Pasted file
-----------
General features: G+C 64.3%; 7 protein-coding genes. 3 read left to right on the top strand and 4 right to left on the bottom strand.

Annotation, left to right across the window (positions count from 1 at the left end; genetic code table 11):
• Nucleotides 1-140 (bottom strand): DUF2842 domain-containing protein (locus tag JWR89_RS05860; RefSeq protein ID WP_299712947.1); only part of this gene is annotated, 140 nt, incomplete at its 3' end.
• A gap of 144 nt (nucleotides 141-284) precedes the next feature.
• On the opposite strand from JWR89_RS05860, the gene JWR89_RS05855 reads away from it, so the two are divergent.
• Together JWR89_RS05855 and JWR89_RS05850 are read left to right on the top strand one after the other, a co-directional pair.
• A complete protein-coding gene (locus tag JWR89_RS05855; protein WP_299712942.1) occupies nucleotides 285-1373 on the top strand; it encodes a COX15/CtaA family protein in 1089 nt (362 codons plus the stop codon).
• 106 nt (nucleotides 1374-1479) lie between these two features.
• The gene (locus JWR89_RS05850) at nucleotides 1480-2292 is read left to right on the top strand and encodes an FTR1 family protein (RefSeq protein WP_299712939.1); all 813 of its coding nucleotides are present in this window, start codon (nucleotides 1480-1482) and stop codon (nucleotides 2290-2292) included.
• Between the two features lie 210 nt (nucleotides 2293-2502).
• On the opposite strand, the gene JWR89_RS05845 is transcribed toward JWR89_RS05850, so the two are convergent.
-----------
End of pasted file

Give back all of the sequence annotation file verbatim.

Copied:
General features: G+C 64.3%; 7 protein-coding genes. 3 read left to right on the top strand and 4 right to left on the bottom strand.

Annotation, left to right across the window (positions count from 1 at the left end; genetic code table 11):
• Nucleotides 1-140 (bottom strand): DUF2842 domain-containing protein (locus tag JWR89_RS05860; RefSeq protein ID WP_299712947.1); only part of this gene is annotated, 140 nt, incomplete at its 3' end.
• A gap of 144 nt (nucleotides 141-284) precedes the next feature.
• On the opposite strand from JWR89_RS05860, the gene JWR89_RS05855 reads away from it, so the two are divergent.
• Together JWR89_RS05855 and JWR89_RS05850 are read left to right on the top strand one after the other, a co-directional pair.
• A complete protein-coding gene (locus tag JWR89_RS05855; protein WP_299712942.1) occupies nucleotides 285-1373 on the top strand; it encodes a COX15/CtaA family protein in 1089 nt (362 codons plus the stop codon).
• 106 nt (nucleotides 1374-1479) lie between these two features.
• The gene (locus JWR89_RS05850) at nucleotides 1480-2292 is read left to right on the top strand and encodes an FTR1 family protein (RefSeq protein WP_299712939.1); all 813 of its coding nucleotides are present in this window, start codon (nucleotides 1480-1482) and stop codon (nucleotides 2290-2292) included.
• Between the two features lie 210 nt (nucleotides 2293-2502).
• On the opposite strand, the gene JWR89_RS05845 is transcribed toward JWR89_RS05850, so the two are convergent.